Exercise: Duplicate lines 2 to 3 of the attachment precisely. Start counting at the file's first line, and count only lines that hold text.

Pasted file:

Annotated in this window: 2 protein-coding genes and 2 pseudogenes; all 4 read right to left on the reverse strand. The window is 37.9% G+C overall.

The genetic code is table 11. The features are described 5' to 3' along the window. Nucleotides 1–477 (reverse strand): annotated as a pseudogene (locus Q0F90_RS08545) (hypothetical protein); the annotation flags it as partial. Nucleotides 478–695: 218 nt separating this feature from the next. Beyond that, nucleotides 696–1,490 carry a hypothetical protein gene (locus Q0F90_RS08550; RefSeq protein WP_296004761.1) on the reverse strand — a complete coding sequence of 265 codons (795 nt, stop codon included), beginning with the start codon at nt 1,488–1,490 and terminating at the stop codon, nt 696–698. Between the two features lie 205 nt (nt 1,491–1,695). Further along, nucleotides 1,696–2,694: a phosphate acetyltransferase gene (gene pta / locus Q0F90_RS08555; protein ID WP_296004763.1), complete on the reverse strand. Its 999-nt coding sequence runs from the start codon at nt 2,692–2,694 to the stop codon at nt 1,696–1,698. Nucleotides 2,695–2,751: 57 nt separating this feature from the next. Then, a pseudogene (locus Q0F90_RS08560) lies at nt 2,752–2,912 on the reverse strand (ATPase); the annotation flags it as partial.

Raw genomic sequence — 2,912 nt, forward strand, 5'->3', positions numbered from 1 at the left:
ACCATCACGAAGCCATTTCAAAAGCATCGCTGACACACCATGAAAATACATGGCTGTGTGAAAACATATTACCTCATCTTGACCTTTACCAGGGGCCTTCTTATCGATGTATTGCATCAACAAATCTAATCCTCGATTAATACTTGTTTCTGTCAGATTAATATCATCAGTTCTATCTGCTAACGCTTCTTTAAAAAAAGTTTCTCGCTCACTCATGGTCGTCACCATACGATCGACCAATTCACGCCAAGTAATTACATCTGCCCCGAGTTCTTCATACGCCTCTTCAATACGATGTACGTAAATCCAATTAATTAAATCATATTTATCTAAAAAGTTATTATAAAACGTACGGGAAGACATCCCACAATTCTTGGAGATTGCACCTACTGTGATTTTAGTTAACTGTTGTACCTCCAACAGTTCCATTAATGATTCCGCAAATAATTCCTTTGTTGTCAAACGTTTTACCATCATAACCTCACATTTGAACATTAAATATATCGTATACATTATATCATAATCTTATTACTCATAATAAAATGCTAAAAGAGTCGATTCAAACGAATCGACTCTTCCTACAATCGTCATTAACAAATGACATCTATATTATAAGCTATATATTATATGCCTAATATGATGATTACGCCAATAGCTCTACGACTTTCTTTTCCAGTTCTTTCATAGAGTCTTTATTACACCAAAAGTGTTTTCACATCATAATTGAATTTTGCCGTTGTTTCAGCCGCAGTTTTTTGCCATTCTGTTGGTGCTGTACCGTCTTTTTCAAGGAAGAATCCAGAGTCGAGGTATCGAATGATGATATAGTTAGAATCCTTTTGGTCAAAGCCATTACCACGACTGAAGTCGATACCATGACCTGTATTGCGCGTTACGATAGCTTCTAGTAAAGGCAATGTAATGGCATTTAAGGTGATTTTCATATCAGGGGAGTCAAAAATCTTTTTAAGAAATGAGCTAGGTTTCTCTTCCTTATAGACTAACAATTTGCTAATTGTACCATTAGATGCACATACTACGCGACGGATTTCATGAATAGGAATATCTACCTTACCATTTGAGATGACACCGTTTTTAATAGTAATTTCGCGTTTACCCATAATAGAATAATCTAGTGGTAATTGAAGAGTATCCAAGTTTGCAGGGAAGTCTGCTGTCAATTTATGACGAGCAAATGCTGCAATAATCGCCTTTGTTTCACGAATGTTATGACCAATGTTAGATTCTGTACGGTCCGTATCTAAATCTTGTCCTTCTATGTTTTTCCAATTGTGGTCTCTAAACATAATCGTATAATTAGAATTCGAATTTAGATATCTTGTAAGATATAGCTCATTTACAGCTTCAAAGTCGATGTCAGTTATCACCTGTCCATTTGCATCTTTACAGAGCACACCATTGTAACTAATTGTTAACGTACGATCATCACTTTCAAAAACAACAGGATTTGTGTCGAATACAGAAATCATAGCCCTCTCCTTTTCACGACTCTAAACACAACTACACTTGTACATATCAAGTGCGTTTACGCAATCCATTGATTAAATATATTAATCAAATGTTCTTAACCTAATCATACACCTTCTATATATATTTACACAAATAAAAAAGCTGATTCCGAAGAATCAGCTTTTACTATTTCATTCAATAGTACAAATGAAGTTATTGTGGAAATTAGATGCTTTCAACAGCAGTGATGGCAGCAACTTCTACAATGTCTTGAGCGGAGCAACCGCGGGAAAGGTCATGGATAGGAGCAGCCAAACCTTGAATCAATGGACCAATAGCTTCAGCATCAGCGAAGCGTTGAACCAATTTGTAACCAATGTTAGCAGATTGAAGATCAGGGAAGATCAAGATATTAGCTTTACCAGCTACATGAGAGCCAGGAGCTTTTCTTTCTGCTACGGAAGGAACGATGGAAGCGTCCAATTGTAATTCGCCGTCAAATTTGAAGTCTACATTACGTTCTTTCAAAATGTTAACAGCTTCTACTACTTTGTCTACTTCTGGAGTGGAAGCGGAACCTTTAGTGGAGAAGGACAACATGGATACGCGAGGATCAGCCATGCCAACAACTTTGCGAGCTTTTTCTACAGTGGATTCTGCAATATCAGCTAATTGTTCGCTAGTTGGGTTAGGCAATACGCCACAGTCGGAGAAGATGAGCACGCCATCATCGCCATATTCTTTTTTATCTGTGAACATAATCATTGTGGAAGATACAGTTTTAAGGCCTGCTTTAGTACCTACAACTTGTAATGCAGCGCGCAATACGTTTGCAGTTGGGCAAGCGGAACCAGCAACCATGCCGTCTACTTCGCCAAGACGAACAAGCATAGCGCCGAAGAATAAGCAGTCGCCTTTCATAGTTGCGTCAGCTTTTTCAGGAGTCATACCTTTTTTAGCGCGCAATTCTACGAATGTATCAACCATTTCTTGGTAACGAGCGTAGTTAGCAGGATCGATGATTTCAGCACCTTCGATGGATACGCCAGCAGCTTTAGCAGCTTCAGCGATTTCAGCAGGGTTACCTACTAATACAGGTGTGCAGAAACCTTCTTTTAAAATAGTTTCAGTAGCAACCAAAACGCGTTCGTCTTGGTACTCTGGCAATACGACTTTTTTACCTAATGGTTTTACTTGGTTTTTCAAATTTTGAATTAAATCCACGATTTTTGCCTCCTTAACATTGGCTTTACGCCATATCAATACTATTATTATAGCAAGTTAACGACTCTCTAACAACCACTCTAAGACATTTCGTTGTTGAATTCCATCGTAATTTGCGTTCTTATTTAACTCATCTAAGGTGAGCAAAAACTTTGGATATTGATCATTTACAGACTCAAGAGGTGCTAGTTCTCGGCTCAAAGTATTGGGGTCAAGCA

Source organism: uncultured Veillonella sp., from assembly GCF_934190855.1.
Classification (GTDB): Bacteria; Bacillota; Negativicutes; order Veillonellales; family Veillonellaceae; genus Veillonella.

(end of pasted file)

The genetic code is table 11. The features are described 5' to 3' along the window. Nucleotides 1–477 (reverse strand): annotated as a pseudogene (locus Q0F90_RS08545) (hypothetical protein); the annotation flags it as partial. Nucleotides 478–695: 218 nt separating this feature from the next. Beyond that, nucleotides 696–1,490 carry a hypothetical protein gene (locus Q0F90_RS08550; RefSeq protein WP_296004761.1) on the reverse strand — a complete coding sequence of 265 codons (795 nt, stop codon included), beginning with the start codon at nt 1,488–1,490 and terminating at the stop codon, nt 696–698. Between the two features lie 205 nt (nt 1,491–1,695). Further along, nucleotides 1,696–2,694: a phosphate acetyltransferase gene (gene pta / locus Q0F90_RS08555; protein ID WP_296004763.1), complete on the reverse strand. Its 999-nt coding sequence runs from the start codon at nt 2,692–2,694 to the stop codon at nt 1,696–1,698. Nucleotides 2,695–2,751: 57 nt separating this feature from the next. Then, a pseudogene (locus Q0F90_RS08560) lies at nt 2,752–2,912 on the reverse strand (ATPase); the annotation flags it as partial.

Raw genomic sequence — 2,912 nt, forward strand, 5'->3', positions numbered from 1 at the left: